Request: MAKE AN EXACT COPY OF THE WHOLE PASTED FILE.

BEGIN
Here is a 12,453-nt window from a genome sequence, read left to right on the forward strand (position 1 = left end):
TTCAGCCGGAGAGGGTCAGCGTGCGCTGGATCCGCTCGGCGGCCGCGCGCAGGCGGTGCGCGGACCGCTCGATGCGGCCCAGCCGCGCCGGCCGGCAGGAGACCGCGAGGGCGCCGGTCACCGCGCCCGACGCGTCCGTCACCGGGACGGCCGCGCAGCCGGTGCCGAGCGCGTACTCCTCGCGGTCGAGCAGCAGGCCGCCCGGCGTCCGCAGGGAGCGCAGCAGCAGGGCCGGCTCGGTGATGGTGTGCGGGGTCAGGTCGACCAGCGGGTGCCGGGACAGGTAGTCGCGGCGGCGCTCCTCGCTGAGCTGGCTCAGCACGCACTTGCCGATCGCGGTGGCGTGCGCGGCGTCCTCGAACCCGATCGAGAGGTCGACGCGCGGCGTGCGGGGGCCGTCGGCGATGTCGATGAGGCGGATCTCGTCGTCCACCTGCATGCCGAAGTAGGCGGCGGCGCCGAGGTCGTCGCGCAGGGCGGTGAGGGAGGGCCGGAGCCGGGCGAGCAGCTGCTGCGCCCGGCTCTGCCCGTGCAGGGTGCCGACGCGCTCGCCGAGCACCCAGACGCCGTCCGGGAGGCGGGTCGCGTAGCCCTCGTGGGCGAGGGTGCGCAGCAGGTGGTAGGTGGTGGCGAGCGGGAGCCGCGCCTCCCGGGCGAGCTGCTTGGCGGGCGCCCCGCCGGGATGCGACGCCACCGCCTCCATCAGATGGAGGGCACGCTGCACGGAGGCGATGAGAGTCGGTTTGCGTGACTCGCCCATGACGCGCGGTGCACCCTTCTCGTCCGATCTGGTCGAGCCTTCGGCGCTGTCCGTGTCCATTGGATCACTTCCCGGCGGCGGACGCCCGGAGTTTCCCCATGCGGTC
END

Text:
Here is a 12,453-nt window from a genome sequence, read left to right on the forward strand (position 1 = left end):
TTCAGCCGGAGAGGGTCAGCGTGCGCTGGATCCGCTCGGCGGCCGCGCGCAGGCGGTGCGCGGACCGCTCGATGCGGCCCAGCCGCGCCGGCCGGCAGGAGACCGCGAGGGCGCCGGTCACCGCGCCCGACGCGTCCGTCACCGGGACGGCCGCGCAGCCGGTGCCGAGCGCGTACTCCTCGCGGTCGAGCAGCAGGCCGCCCGGCGTCCGCAGGGAGCGCAGCAGCAGGGCCGGCTCGGTGATGGTGTGCGGGGTCAGGTCGACCAGCGGGTGCCGGGACAGGTAGTCGCGGCGGCGCTCCTCGCTGAGCTGGCTCAGCACGCACTTGCCGATCGCGGTGGCGTGCGCGGCGTCCTCGAACCCGATCGAGAGGTCGACGCGCGGCGTGCGGGGGCCGTCGGCGATGTCGATGAGGCGGATCTCGTCGTCCACCTGCATGCCGAAGTAGGCGGCGGCGCCGAGGTCGTCGCGCAGGGCGGTGAGGGAGGGCCGGAGCCGGGCGAGCAGCTGCTGCGCCCGGCTCTGCCCGTGCAGGGTGCCGACGCGCTCGCCGAGCACCCAGACGCCGTCCGGGAGGCGGGTCGCGTAGCCCTCGTGGGCGAGGGTGCGCAGCAGGTGGTAGGTGGTGGCGAGCGGGAGCCGCGCCTCCCGGGCGAGCTGCTTGGCGGGCGCCCCGCCGGGATGCGACGCCACCGCCTCCATCAGATGGAGGGCACGCTGCACGGAGGCGATGAGAGTCGGTTTGCGTGACTCGCCCATGACGCGCGGTGCACCCTTCTCGTCCGATCTGGTCGAGCCTTCGGCGCTGTCCGTGTCCATTGGATCACTTCCCGGCGGCGGACGCCCGGAGTTTCCCCATGCGGTC